That makes the existing ban on internet providers blocking or slowing legal sites or charging them for faster delivery look even deader thanthey already do under Trump. And that elevates the risk that a site or app you like might have to pay off your internet provider, or that you’d have to pay more to visit or use it.
What Spicer had in mind is what telecom wonks call “Title II”—the legal framework from theTelecommunications Act of 1934 that covers telecom services that provide open-ended access instead of limiting you to a defined set of connections.
Why would Spicer, Trump or anybody else care? Because the FCC voted to put internet providers back into this category in 2015 after earlier attempts to write open-internet rules were defeated in the courts.
In his remarks, Spicer bemoaned the common-carrier rules, saying they treat ISPs “much like a hotel or another retail outlet.” That’s… an interesting comparison, but the more apt one would be to a phone company.
Net-neutrality opponents point to such Title II provisions as its requirement for “just and reasonable” pricing.
When the FCC enacted the net-neutrality rules, it ruled out rate regulation and many other forms of common-carrier oversight set out in the 1934 law, but it could change its mind later on. Re-re-classifying internet providers would ensure that a future FCC can’t do that.
But it also risks a new round of litigation and court defeats — one thing I’ve learned over the decade and change that I’ve been covering this issue is thatBig Telecom’s lawyers don’t let up.
Advocates of rebooting net neutrality via a reclassification need to explain how this wouldn’t yield a repeat of history, since the Title II rules are the only ones towithstand a court challenge.
As Matt Wood, policy director of the liberal tech-policy groupFree Press, told me in February: “You get a lot of Republicans saying they’ve always supported the principles of net neutrality — just not those pesky laws that make it a reality.”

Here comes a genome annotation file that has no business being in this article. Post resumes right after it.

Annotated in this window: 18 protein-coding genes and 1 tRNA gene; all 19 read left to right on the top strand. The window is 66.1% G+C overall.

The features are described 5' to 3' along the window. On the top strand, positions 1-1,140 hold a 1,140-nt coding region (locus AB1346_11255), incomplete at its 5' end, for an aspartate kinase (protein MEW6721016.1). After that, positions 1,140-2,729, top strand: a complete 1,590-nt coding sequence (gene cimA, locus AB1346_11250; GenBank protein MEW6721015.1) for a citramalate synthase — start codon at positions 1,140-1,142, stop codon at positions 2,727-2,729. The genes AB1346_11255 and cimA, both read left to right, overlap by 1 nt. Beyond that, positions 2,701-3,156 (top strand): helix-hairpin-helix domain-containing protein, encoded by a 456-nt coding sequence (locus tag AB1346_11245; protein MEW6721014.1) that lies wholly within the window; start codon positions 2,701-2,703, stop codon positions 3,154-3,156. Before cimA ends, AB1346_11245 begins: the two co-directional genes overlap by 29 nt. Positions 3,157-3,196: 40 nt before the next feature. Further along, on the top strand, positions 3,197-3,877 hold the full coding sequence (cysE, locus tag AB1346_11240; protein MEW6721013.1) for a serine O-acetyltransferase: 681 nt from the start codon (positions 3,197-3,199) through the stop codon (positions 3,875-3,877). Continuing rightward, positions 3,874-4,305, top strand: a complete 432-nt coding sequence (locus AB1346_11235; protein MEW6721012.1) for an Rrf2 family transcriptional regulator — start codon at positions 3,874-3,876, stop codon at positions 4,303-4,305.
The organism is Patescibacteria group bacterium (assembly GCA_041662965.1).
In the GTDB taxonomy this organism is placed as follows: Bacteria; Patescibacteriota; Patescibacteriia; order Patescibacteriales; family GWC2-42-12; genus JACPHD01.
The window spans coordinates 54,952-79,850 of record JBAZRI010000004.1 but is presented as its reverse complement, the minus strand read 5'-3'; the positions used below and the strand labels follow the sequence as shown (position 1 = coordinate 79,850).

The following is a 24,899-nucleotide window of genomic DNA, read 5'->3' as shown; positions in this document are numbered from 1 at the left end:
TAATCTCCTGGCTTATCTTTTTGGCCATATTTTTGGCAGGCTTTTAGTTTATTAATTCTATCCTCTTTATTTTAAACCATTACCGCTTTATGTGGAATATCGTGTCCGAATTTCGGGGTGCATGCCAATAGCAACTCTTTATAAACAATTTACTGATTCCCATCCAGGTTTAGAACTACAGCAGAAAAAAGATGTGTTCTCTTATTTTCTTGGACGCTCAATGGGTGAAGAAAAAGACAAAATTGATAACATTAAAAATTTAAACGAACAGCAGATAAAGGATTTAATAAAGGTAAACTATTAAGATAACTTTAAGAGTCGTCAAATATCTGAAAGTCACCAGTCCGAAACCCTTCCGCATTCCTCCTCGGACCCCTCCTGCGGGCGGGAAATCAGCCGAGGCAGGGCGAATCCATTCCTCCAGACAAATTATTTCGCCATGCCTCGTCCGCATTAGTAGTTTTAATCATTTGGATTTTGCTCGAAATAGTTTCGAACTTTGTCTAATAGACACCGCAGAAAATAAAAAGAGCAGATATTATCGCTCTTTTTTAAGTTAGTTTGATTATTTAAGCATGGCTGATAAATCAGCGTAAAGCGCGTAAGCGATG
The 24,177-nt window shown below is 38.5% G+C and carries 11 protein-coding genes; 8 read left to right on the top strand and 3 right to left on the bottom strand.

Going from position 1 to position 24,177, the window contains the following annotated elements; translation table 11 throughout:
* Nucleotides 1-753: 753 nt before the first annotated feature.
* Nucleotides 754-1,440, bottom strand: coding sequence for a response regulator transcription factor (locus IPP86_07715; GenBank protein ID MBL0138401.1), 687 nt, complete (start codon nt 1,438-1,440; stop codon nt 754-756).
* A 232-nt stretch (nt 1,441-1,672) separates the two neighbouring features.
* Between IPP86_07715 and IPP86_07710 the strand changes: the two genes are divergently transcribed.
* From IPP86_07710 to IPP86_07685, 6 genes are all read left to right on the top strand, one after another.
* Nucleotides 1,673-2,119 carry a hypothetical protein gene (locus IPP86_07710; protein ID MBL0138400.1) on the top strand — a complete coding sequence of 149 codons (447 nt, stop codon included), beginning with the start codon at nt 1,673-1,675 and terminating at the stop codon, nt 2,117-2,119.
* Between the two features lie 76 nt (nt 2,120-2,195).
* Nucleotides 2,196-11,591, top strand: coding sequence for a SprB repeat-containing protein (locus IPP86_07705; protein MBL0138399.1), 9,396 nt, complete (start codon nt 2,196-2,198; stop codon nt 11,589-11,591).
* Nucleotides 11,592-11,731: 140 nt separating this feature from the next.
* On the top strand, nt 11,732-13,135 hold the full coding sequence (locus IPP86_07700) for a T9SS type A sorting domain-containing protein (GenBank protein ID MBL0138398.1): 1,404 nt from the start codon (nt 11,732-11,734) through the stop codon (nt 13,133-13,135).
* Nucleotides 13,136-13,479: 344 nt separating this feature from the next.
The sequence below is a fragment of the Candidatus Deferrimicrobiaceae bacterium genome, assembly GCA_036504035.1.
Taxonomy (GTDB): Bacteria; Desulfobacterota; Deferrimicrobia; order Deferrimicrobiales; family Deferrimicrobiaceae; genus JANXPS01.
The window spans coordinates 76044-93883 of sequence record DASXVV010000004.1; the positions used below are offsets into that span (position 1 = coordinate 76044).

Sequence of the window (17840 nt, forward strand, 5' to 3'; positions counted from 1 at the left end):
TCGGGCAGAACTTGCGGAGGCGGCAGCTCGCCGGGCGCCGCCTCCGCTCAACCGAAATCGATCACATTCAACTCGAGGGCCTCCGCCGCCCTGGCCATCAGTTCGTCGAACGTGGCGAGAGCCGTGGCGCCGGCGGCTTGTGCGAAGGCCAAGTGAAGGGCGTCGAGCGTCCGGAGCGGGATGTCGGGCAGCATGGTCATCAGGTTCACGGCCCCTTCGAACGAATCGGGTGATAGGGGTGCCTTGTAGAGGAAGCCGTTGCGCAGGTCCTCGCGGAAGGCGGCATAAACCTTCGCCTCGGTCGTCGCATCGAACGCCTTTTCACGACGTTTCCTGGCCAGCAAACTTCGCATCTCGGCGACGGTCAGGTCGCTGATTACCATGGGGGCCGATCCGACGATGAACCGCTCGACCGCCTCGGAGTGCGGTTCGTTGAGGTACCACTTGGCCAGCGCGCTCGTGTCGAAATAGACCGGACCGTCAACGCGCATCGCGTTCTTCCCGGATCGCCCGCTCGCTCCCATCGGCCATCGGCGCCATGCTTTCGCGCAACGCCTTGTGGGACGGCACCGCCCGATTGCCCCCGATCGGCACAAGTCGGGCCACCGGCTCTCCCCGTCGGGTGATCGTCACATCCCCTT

Remember, Pai’s predecessorTom Wheeler had done little to halt the self-serving conduct of carriers offering their own video and music services for free without impacting users’ data caps. Competing services, meanwhile, could cause consumers to plow through their monthly data allotments resulting in overage fees.
Pai himself has voiced support for looser net-neutrality rules, but writing them would take a lot longer than zeroing them out — think a year or more.
“The Commission would have to initiate a proceeding, solicit comment and reply comments from stakeholders, digest and consider the merits of those comments from stakeholders and then construct a new order,” explainedPublic Knowledge associate counsel Kate Forscey. “It would take quite some time indeed.”
One opponent of the current rules suggested that the FCC would be better off with case-by-case enforcement, in which it would wait for individual site or app developers to call a foul on internet providers instead of telling ISPs upfront what they can or can’t do.
But whether we’re looking at lax enforcement of today’s rules, a new round of looser regulations or the FCC acting as a referee, it won’t be big-name video firms like Netflix (NFLX)that will suffer. It would be the small sites and apps without lawyers and lobbyists on call in Washington that stand to lose.
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